Yes, Those Were Definitely Examples of Dumbing DownJanuary 5, 2013
I had a feeling my last post, the one consisting of five examples of low expectations, would be controversial. The culture of lowered expectations is so pervasive that plenty of people feel they are aware of it, and against it, without actually being sensitive to particular examples. We could probably all, myself included, do with contemplating whether what we do involves any dumbing down. It helps to ask yourself the question “what would a pushy middle class parent make of this?” before engaging in some activities. That way, there is a fighting chance that we can deliver to kids who don’t have pushy middle class parents the quality of education given to those who do. I think all my examples fail this test rather clearly and I am confident that most educated people who do not teach would agree that those were examples of dumbing down. It’s only those within the system who have been acclimatised to dumbing-down who might feel otherwise.
I will respond here to some the points made in the comments (and what I remember of the comments made on Twitter). I will start by observing that I made a particular point of telling people to read the original sources, rather than just my selections. None of my quotations were selected for any reason other than to illustrate a key point, and there was no attempt to take anything out of context. In some cases I butchered the quotation in order to include more of the context. If you want to accuse me of taking anything out of context you’d better put together a proper argument rather than just declare it to be “out of context” like a Christian fundamentalist confronted with a Bible verse which doesn’t seem to fit.
With regard to the second example, the teacher who would tell his twelve year old self not to worry about going to university at 17 (the usual age in Scotland). It is possible that it is entirely down to his own circumstances. However, it was in the context of meeting his new class and imagining his twelve year old self to be one of them. Certainly, when it was retweeted there was no attempt by any retweeters to qualify the advice as only applicable to the teacher himself. There is no clear statement that normally aspiring to university is to be required.
Of course, we (particularly teachers) do have a habit in this country of complaining that too many people go to university. I’m the first to complain about universities providing dumbed-down degrees and anything I say about the importance of going to university to do a degree should always be with the qualification “if the university and the degree are any good and if the students are adequately prepared”. However, I do not accept that a high proportion of people going to university is, in itself, a bad thing. I do not accept that the way to deal with universities offering worthless courses is to strangle the demand for higher education, rather than to deal with those universities. I do not accept the argument that the majority of other people’s children (and this is always an argument about other people’s children) are inherently “non-academic”. Partly, this is because some countries have much higher rates of university participation than we do, but mainly it comes down to class. Social class remains the key factor in going to university. We are are a society where the middle classes assume they are going to university and those from deprived backgrounds don’t. The belief that university is unsuitable for “kids like us” (or worse, “kids like you”) is pervasive in so many schools in deprived areas. Teachers cannot afford to be emphasising to kids that university is one goal among others, because the effect won’t be to deter the posh-but-thick; it will be to deter the working class. It is better to make everyone try to get into a good university, and have a lot fail, than to write off so many of the able-but-poor like we do now. University should be a goal for all because a good education should be a goal for all and even in failing to achieve that goal, one may be given the means to achieve many other goals instead.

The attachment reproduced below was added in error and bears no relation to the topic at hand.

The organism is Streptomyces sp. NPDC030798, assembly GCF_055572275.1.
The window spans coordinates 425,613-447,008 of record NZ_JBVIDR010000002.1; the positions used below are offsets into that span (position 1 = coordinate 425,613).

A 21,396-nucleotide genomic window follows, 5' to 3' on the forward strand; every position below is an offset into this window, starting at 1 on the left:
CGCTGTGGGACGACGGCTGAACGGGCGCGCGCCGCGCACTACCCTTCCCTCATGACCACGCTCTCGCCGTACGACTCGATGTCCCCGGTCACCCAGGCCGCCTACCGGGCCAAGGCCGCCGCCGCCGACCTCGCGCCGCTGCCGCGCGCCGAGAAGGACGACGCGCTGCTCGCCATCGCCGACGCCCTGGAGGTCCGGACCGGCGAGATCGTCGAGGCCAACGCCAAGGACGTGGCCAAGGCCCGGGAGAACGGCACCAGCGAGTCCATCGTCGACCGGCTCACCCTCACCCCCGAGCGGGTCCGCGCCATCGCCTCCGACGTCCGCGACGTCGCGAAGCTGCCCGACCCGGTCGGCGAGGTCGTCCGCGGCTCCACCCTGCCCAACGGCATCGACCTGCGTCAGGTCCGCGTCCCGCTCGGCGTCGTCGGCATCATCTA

The third example is controversial mainly because it referred to the GCSE English farrago. I would recommend anyone who has managed to convince themselves that this is not to do with dumbing down, but it is down to some kind of specific unfairness, to read the many blogs I wrote on the subject at the time. The agenda of the regraders is to give 75% of the cohort a grade C or above and among those who took the formal exam first and then had months of easily manipulated controlled assessment to bring them up to the required grade that pass rate rises to 85% (i.e. so high as to be likely to include many children who could be described as functionally illiterate). To raise the pass rate by so much (I believe it had never been higher than the mid 60s previously, even after twenty years of grade inflation) would appear to be drastic dumbing-down, but the defence has always been that we should do it because those numbers don’t matter as long as we are abiding by “the criteria”. To be told the criteria is “write using paragraphs; write using mostly accurate sentences and spelling; and be boring” makes a mockery of this. Grade C in English was meant to be equivalent to O-level. It was meant to be the level required for becoming a teacher. It was meant to be, at worst, average and originally for those far above average. It was not meant to be something the average middle class 11 year old could do. If you want those criteria and those percentages then this is dumbing down even if there was some unfairness about the exam and even if you feel that you should have been warned in advance that standards were going to be maintained.